What is Energy and What are Different Types of Energy?


In the simplest terms, energy is the ability to do work. Energy is also represented in terms of any source of usable power. In different ways, energy is used to do almost everything such as jumping, walking and the operation of machinery. For instance, the foods human consume contain energy which is stored in the body and converted into energy every time we engage in any duty or work such as sports. The stored energy is termed as potential energy while the working energy is termed as kinetic energy.

The electricity used in our homes is also a form of energy because it is a form of usable power. The places from which the different energies are obtained are known as energy sources. Examples include burning coal, nuclear reactions, petroleum, and so on. Energy sources are divided into two major categories namely renewable energy and non-renewable energy.

Renewable energy is from sources that can be replenished easily while non-renewable energy cannot be easily replenished. Example of renewable energy is wind energy while fossil fuel is an example of non-renewable energy. In physics, energy is explained as the thermodynamic quantity equivalent to the capacity of a physical system to do work. The units of energy are ergs or joules.

Different Types of Energy

  1. Kinetic Energy

The energy in all moving objects is known as kinetic energy. It is also regarded as movement energy because it is the energy contained by any object in motion or movement. In scientific terms, kinetic energy is the work needed to move an object to a particular speed. Objects that contain kinetic energy range from large moving things like airplanes, vehicles and even the earth and also very small things like atoms and moving gases. The heavier and faster the objects move, the more the possessed kinetic energy. The simplest best examples of kinetic energy are moving water and water.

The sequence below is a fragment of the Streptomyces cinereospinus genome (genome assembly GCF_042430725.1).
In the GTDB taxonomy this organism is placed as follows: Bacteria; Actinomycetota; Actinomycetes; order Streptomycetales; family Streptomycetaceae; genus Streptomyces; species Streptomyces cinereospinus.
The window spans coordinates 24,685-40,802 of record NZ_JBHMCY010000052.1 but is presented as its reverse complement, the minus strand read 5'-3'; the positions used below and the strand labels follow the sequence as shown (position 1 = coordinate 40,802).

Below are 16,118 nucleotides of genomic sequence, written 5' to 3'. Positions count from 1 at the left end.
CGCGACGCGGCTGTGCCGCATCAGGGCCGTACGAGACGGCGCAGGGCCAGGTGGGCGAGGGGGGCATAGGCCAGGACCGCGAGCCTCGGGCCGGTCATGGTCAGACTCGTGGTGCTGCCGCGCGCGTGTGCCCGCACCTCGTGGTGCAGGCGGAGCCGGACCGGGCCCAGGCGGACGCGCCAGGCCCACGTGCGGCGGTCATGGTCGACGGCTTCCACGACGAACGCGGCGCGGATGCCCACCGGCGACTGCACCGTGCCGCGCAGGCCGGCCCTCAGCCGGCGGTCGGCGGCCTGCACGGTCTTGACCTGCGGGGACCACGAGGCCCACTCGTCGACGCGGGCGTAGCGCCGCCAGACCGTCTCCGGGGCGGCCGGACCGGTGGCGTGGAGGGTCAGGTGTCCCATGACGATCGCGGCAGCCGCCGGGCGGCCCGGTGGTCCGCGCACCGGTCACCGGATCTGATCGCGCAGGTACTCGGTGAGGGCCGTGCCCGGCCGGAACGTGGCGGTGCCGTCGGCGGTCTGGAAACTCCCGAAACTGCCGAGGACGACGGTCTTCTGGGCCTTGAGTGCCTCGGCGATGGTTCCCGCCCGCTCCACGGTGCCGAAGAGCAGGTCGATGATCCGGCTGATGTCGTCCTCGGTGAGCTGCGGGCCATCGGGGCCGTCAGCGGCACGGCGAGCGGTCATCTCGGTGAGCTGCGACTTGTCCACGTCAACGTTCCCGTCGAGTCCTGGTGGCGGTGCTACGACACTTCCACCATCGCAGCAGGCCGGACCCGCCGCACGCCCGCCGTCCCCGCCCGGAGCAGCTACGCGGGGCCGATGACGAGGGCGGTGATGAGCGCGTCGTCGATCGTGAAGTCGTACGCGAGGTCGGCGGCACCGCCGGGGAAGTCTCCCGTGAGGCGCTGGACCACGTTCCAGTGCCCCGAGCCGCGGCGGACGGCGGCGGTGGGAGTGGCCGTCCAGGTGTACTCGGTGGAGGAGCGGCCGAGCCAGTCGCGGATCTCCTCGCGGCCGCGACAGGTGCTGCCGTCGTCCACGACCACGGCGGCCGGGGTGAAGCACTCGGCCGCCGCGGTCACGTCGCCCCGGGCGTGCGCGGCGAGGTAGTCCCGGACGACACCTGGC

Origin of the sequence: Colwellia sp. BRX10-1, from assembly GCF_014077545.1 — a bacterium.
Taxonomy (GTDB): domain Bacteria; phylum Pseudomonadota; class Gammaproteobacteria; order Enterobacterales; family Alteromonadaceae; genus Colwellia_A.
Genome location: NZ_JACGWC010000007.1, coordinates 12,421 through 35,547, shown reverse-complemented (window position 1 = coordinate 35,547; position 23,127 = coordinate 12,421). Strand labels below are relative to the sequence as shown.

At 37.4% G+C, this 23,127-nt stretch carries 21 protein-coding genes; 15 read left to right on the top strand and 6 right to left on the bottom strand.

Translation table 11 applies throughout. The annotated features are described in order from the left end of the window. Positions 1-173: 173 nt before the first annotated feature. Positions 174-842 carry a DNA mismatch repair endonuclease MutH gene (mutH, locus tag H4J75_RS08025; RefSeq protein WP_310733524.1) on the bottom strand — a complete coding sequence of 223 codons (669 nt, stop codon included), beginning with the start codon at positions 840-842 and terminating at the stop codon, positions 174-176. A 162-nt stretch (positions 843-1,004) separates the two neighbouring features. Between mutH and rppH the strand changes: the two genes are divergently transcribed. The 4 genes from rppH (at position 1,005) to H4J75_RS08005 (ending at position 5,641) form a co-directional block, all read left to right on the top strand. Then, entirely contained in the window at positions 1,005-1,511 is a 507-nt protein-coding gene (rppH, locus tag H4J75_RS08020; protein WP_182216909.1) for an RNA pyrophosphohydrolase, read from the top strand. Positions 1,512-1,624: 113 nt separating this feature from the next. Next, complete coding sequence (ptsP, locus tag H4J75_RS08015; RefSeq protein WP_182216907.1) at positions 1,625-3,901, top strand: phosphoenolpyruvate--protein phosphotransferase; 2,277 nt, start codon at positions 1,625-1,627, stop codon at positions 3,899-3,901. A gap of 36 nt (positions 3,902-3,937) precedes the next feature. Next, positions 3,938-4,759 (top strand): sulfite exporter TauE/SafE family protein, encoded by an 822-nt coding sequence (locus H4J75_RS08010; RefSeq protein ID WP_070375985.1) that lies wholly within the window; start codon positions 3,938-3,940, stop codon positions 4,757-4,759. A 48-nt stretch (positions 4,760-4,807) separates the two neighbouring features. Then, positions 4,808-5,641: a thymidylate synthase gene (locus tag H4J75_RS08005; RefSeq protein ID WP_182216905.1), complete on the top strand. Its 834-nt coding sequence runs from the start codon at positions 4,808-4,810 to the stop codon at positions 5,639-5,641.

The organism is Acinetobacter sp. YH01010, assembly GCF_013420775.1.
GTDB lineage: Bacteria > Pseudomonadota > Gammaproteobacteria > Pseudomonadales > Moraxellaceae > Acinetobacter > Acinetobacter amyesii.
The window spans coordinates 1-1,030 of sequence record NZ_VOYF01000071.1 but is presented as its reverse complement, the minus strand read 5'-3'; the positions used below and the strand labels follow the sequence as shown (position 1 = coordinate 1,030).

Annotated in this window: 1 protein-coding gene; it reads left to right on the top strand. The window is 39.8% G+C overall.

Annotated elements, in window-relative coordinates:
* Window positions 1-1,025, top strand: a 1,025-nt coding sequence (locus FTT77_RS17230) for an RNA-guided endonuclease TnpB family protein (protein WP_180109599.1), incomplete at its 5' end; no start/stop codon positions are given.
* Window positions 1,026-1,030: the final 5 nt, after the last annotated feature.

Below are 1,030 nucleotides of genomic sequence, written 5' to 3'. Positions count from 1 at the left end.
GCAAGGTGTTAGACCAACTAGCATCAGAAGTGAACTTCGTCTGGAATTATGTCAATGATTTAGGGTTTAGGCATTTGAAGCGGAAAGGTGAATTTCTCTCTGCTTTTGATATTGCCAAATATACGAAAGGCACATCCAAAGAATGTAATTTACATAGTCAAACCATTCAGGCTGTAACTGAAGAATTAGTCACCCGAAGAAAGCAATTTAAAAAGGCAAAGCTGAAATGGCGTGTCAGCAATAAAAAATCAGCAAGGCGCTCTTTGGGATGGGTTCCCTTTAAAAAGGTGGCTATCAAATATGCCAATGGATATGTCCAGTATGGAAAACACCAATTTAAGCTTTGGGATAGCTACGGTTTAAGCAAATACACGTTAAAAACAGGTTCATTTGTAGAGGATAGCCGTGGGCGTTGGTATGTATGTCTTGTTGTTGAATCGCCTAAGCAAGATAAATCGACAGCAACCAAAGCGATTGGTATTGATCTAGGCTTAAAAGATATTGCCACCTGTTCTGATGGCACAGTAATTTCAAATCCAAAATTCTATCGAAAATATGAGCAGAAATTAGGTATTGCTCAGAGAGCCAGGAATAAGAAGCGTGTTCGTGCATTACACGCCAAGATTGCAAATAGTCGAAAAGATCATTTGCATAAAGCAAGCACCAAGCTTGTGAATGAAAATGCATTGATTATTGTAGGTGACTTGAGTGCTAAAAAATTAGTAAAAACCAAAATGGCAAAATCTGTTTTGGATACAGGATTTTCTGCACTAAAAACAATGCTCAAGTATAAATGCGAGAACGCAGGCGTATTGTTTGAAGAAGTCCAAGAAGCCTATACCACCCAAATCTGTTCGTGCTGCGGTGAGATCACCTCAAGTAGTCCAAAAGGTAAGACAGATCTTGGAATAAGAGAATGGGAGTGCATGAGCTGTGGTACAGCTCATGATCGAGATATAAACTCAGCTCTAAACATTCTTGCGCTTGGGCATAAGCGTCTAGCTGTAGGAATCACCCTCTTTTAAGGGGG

1. Potential Energy

Potential energy is contained in any object that is at rest. It is also called stored energy.  It is the general opposite of kinetic energy. The heavier the object, the more its potential energy. A good example is the water held up in a hydroelectric power dam at a raised level which is then used to run the turbines when it is released, bringing about kinetic energy.

  1. Mechanical Energy

Mechanical energy refers to transferred energy. It results from the mix of kinetic and potential (stored) energy. To understand how these two types of energy work, we need to know the difference between the two. Kinetic energy is due to an objects motion and potential (stored) energy is due to an objects position. For instance, the bawling ball has mechanical energy in that the ball is in motion and then when it strikes the pin the potential (stored) energy is released thus transferring mechanical energy to the pins.

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The same applies when there is work done in opening a door by pushing or pulling it. The stored energy in a person is used to push the door through kinetic energy. In short, mechanical energy is the force that acts on an object to make it change shape, move, or displace from its original location. In other words, mechanical energy is the sum of potential (stored) and kinetic energy that is used to do work.

  1. Chemical Energy

Chemical energy is the stored energy in the bonds of chemical compounds such as molecules and atoms. The energy is freed in a chemical reaction, most of the time producing heat as by-product. This process is called exothermic reaction. Petroleum, coal, gas, biomass, and batteries are examples of stored chemical energy. Ordinarily, when chemical energy is freed from a substance, it is changed into a totally new substance.